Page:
Nicknames haunts presidents & Sparrowhawk will succeed Rabbit
Two almost identical pieces of journalism, but with different titles. The art of redundancy at its best. Both (or either) of the articles fail to be as funny as their titles promise. I would have never thought, though, that I will read on a respectable publication that the nickname of a former president was Marrano (Pig), which it was, but hey show some respect. Oh, yes, this president tried to abolish the congress and become supreme dictator and then had to run to Panama to avoid being tried for corruption and whatnot. Still, he was voted in by the people at some point. History aside, it seemed very tamed to call the future president "Sparrowhawk" because it is his nahual or guiding animal (remember that Alvaro Colom is an ordained Mayan priest after all). Where is the irreverence shown towards former presidents? PL is no fun!

Ok, so good luck Guatemala and congratulations to the new government and now is time to take care of business. Since I haven't been called back to occupy any ministerial position I guess my time to be repatriated hasn't come yet (wink wink). Maybe on the next government...


Hop said...

ha ha ha, don´t hold your breath!

Your mom is a wise lady though!!

The Black Wizard said...

pues veremos que es lo que pasa en esta transicion, me ahueva el hecho que es una incertidumbre lo que podamos esperar del nuevo gabinete. Con respecto a lo que decis de cuando colom se lanzo en el año 99, creo que a mi por lo menos lo que si me impacto era que su compañero de formula Vitalino Similox era una persona con un buen perfil para el cargo, me pregunto que hubiera pasado si hubieran ganado esa vez. Bueno a ver como transcurre la transicion al primer presidente sin mostacho en años, saludos.

pd. Te encontre de nuevo en la blogosfera pues ni enterado que te avias mudado al toronteco.

CarmenDeBizet said...

Some thoughts about the before (as opposed to the now): I was in Guatemala during the campaigning of both candidates and I was disappointed (to say the least) of the terms thrown around, particularly toward Colom. Then again, mud slinging is global probably like smog. I was also blown away by the lack of historical conscience. A lot of the persons I spoke with were quick to draw conclusions and equate slogans with ability to govern. They (the people I spoke to) either did not know or suffered from a distinct form of amnesia since a whole chunk of Guatemala's history was neatly (and quietly) swept under the rug...particularly when it involved the general. With a quick "Con mano dura!" people were invited to "pay no attention to the man behind the curtain" (reminiscent of The Wizard of Oz, 1939). But again, snappy slogans have become the bread and butter of politics worlwide for some time now. One-liners, punch lines, dubious information...all part of the political machine. With our Latinamerican countries (and our political histories), we have more than enough material to create a musical like the one I have mentioned or perhaps, -more appropiately- a drama. These are just some thoughts running in my head as I read your post...it's just that my thoughts are running around in English.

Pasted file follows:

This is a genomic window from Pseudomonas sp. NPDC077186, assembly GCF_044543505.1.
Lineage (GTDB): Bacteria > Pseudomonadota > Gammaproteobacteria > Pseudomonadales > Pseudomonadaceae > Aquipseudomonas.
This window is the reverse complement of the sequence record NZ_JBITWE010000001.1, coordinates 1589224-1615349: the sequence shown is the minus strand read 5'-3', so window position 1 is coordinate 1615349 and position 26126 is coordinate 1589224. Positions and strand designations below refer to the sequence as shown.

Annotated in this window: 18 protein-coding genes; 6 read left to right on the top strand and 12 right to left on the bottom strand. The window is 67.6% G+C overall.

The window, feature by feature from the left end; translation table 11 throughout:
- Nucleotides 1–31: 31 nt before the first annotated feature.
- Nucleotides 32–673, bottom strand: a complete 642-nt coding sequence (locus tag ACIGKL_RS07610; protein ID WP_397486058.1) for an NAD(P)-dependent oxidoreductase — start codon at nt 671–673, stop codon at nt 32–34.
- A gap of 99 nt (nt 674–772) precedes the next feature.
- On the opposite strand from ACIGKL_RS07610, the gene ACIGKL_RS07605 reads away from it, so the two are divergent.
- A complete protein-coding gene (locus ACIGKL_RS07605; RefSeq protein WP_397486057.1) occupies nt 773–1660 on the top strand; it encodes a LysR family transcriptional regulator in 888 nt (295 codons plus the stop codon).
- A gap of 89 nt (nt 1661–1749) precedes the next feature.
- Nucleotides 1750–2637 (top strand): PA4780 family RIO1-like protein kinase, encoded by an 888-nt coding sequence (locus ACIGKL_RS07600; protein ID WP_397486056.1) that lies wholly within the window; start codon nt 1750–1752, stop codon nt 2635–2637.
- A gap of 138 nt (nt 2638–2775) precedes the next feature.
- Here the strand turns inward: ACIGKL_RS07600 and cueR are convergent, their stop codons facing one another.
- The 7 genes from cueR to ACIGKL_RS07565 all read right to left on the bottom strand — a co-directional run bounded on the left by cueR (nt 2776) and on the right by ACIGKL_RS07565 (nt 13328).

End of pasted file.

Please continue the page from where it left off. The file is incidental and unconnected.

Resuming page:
Manolo said...

hop My mom can come across as a conservative radical sometimes, but is more practical-objective.

black wizard Pero vos si estabas patojo en el '99, ¿no? Ya tenías los ojos bien pelados desde entonces. Al menos sabemos que a Colom no le va a costar un bigote mantener a todos los sectores contentos. Bienvenido a mi nueva aventura bloguera; generalmente no me meto a temas como este, pero ahora sentí que tenía que dar mis dos centavos.

Carmencita Not everyone suffered from that amnesia, otherwise we wouldn't have hope in the government now. (Now I am just being smart). I really long for the "death of ideologies" kind of school of thought of the '90s and not this polarized Guate I see from my ice castle up here in the cold. Don't worry about using English; this is after all a pluri-lingual and multi-ethnical blog after all :-D I started to notice that my posts in English are getting more attention/comments I wonder why that is...